Mr. Ehrlich’s view of looming scarcity was hardly radical in the years after the 1970s oil shocks. Many investors in the late 1970s shared his faith that rising metal prices reflected finite supply and impending shortages. The Hunt brothers, for example, famously gambled billions of their oil fortune on the rising price of silver, and then lost their shirts in 1980 when prices faltered and they failed to corner the market.
During the 1980s, macroeconomic factors, including falling oil prices and economic slowdowns, far outweighed new pressures from population growth and drove down the prices of many metals. Everyday market forces — technological change, price-driven competition and new sources of supply — also helped reduce prices. The international tin cartel collapsed under pressure from new Brazilian mines. Aluminum, plastic, fiber-optic cables and satellites began to replace copper, even as copper production soared in response to 1970s highs; by 1985, the copper industry struggled to create demand.
This dynamic relationship between scarcity and abundance matters for public policy. Exaggerated fears of resource scarcity can lead to stifling price controls, panicked efforts to limit production or consumption, and public investment strategies predicated on high prices that turn out to be ephemeral.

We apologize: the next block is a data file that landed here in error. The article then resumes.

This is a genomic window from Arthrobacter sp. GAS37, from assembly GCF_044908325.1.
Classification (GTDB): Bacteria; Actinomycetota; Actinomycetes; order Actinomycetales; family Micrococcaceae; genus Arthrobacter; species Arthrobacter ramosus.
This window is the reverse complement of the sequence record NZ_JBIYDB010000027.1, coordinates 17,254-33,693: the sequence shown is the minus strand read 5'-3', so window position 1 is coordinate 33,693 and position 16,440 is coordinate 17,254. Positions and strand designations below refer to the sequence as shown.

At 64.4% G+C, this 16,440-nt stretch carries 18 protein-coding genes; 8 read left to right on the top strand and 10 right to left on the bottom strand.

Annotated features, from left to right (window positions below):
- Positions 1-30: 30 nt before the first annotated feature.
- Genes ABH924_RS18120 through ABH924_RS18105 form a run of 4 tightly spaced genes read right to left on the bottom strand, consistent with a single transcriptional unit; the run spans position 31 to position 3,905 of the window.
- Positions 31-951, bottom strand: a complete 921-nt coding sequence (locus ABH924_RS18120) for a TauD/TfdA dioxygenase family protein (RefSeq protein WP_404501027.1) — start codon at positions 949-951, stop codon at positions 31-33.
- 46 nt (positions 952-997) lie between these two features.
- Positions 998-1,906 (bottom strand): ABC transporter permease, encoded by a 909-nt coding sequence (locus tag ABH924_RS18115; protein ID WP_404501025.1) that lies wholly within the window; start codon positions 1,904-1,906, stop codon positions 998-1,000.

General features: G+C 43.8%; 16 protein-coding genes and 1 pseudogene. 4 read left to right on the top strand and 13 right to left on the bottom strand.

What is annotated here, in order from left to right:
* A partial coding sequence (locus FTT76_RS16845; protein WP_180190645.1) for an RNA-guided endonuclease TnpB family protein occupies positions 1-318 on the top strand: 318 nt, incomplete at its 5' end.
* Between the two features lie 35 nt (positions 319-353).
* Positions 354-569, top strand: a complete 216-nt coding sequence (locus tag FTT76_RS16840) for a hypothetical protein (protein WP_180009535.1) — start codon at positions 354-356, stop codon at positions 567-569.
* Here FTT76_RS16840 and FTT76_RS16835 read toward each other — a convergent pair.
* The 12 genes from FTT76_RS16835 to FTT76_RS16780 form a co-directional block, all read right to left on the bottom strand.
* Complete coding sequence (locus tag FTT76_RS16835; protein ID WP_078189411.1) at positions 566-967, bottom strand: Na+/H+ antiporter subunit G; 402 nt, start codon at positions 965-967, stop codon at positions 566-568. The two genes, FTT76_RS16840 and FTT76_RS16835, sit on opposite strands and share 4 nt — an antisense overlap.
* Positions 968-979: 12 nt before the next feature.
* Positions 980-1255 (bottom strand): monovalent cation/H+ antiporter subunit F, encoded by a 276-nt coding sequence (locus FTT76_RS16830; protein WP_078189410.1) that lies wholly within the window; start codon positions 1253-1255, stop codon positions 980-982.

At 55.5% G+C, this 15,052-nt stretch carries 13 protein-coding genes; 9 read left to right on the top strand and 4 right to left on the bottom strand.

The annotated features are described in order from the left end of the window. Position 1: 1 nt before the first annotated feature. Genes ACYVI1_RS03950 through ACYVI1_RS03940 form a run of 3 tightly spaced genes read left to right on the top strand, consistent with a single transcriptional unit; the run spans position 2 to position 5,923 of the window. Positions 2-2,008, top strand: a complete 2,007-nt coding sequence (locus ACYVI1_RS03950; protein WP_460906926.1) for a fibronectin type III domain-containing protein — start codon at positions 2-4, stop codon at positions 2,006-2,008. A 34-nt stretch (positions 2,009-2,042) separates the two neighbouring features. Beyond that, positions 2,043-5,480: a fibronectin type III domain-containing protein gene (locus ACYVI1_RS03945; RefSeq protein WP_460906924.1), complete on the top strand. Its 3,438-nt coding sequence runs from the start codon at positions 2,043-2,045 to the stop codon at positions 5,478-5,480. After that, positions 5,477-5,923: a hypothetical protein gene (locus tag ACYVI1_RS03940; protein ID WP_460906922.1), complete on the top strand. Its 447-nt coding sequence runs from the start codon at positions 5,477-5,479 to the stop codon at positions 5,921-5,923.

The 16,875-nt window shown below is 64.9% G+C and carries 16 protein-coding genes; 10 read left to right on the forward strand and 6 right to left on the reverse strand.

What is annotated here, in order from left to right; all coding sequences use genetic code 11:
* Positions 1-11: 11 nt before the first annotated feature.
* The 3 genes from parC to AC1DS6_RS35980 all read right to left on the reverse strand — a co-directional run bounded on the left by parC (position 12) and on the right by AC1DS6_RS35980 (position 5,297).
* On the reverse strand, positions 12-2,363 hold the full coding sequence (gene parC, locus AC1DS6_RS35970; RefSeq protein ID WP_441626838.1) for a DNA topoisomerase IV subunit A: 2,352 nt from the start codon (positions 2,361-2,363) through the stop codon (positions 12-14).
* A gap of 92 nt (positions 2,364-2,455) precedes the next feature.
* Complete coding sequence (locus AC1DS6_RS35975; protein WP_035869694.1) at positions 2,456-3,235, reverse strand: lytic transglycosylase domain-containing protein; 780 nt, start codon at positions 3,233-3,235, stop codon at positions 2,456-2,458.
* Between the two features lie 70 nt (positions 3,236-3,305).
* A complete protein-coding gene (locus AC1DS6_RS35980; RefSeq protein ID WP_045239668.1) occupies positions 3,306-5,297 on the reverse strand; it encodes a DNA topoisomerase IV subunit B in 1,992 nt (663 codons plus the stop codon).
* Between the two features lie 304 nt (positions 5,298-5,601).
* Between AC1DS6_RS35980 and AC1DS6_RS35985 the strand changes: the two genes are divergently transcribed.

The same thing is true in business. Solyndra, the now-bankrupt solar-panel company, failed in part because its model depended on the price of polysilicon, used by its competitors, remaining high. When prices instead collapsed, so did its competitive strategy and the company.
MAKE SURE YOU GET PHYSICAL SILVER IN YOUR OWN POSSESSION. Don't Buy SLV, or Futures or Pooled Accounts or any other BS paper silver product .Remember anything on paper is worth the paper it is written on. Go Long Stay long the bull market have even started yet